Tuesday, March 21, 2017

New York City Round-Up #1

LinkNYC by The Numbers
Last year when I was in New York City, I began to notice a number of tall, futuristic-looking kiosks located on Manhattan pavements. I soon learned that they were part of a bold new experiment, funded (and owned) by Google. The kiosks provide free WiFi access to users as well as allow people to make free telephone calls, use USB ports to charge devices, access maps, and initially at least, use the built in browser for the usual online purposes.

Unfortunately, I never got a chance to use the kiosks since those that I did find, seemed to have been commandeered by one of the many street people in the city. Not that they didn’t have a right to use the kiosks, but from what I could see, they would sit by the kiosks, sometimes for hours, listening, watching, reading, and accessing who knows what content. Well, as it happens, we do know what some people were accessing (although not necessarily street people), with the result that the internet browser function of the kiosks has now been disabled after complaints that people were using the kiosks to watch pornography.

The installation of the LinkNYC kiosks was just a few months into its schedule when I visited New York over the summer of 2016. After a full twelve months of ongoing work, the system continues to be expanded across the city. Michael Garofalo, in this online article provides the following statistics about the program. All data is current as of the week of February 27, 2017.

631 LinkNYC kiosks currently active, of a planned 7,500
1,256,450 unique devices connected to the Wi-Fi network to date, approximately one for every seven New Yorkers
115 million Wi-Fi sessions served to date
870.86 terabytes of data transferred to date, the rough equivalent of streaming 33 years of high definition video on Netflix
150 feet wireless signal range of each kiosk
600,000 Wi-Fi sessions served in year one by the city’s most popular kiosk, at 1313 Broadway in Herald Square
$0 spent by New York City taxpayers on the system, which is operated by a franchisee and generates revenue through advertising and sponsorships

More Information

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Native American Art at The Met, Fifth Avenue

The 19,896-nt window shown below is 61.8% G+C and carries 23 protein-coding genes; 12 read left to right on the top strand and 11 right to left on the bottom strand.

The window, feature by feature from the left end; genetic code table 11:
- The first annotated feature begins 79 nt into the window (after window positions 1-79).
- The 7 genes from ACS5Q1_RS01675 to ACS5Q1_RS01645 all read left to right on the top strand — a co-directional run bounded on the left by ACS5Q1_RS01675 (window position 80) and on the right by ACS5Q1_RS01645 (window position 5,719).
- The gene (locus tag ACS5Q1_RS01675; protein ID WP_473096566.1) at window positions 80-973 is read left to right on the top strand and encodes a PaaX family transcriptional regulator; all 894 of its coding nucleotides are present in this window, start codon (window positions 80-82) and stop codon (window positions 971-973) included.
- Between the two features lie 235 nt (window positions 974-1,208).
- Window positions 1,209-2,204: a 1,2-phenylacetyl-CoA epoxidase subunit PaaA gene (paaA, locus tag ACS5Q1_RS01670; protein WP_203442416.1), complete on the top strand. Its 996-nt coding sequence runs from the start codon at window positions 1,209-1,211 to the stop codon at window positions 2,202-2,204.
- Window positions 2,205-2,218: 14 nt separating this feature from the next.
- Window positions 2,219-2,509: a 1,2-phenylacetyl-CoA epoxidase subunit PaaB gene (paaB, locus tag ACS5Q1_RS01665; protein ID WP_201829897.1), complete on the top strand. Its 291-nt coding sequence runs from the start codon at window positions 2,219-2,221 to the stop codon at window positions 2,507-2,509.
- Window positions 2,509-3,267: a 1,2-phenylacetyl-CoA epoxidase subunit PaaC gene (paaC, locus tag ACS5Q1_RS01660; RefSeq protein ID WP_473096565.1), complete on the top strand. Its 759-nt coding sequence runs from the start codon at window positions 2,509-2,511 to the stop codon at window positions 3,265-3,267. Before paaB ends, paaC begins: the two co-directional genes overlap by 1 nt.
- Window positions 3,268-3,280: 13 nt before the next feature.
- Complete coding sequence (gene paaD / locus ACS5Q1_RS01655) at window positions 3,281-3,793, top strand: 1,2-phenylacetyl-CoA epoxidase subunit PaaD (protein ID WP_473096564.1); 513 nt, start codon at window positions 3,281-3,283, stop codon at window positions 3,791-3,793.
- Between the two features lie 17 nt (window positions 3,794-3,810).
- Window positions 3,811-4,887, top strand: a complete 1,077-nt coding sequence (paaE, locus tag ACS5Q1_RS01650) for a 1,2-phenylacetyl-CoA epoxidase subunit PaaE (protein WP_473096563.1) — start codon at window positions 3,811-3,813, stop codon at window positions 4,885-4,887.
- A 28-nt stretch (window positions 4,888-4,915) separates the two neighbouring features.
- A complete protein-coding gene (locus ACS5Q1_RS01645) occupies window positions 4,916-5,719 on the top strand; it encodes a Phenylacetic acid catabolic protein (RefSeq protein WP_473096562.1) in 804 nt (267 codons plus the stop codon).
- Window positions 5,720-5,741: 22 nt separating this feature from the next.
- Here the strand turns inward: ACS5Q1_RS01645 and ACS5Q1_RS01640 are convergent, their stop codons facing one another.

Housed in the old Customs House close to the foot of Manhattan, and across the road from the Bowling Green (4 and 5 trains) subway, is New York City’s National Museum of the American Indian. There is also another National Museum of the American Indian in Washington DC, and no doubt there are more museums touting their own collections in cities across the United States. 

Not to be outdone or ignored, is the collection of Native American artefacts housed at the Metropolitan Museum on Fifth Avenue. 

Mary Gregory reports that: A small but extraordinary collection of Native American masterpieces is in its final days at the Met Fifth Avenue. Consider a visit to this show as a concise course in Native American art history. From the second century to the 20th, from the Plains to the Southwest to the Northwest Coast, “Native American Masterpieces from the Charles and Valerie Diker Collection” highlights some of the best works ever made in each age and place. It’s like a greatest hits compilation, and not a single piece disappoints.

The exhibition ends in ten days—March 31, 2017—so be quick. See it before it ends.

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Leslie-Lohman Museum reopens with 250-work Exhibition
A bit less conventional for some, perhaps is a new exhibition which opened this month at the Leslie-Lohman Museum of Gay and Lesbian Art in New York’s SoHo neighbourhood.

Clair Wang writes: The large, wooden cross hibernating in the back corner of the spacious studio resembles a cactus from afar. Pinned against a white wall, its body is punctured by dozens of colorful glass vials, each containing an assortment of objects that represent a day in the life of mixed-media artist Edward A. Hochschild.

The “Vial Cross” is one of roughly 250 works displayed at the Leslie-Lohman Museum of Gay and Lesbian Art’s current exhibition, “Expanded Visions: Fifty Years of Collecting,” which opened March 10. The exhibit is the Wooster Street museum’s first following an expansion that nearly doubled the size of its original space. The effort, begun in October, will allow the museum to operate year-round, offering a mix of ongoing and future exhibitions, film screenings and artist lectures.

26, Wooster Street, New York City
Ph: +1 212-431-2609

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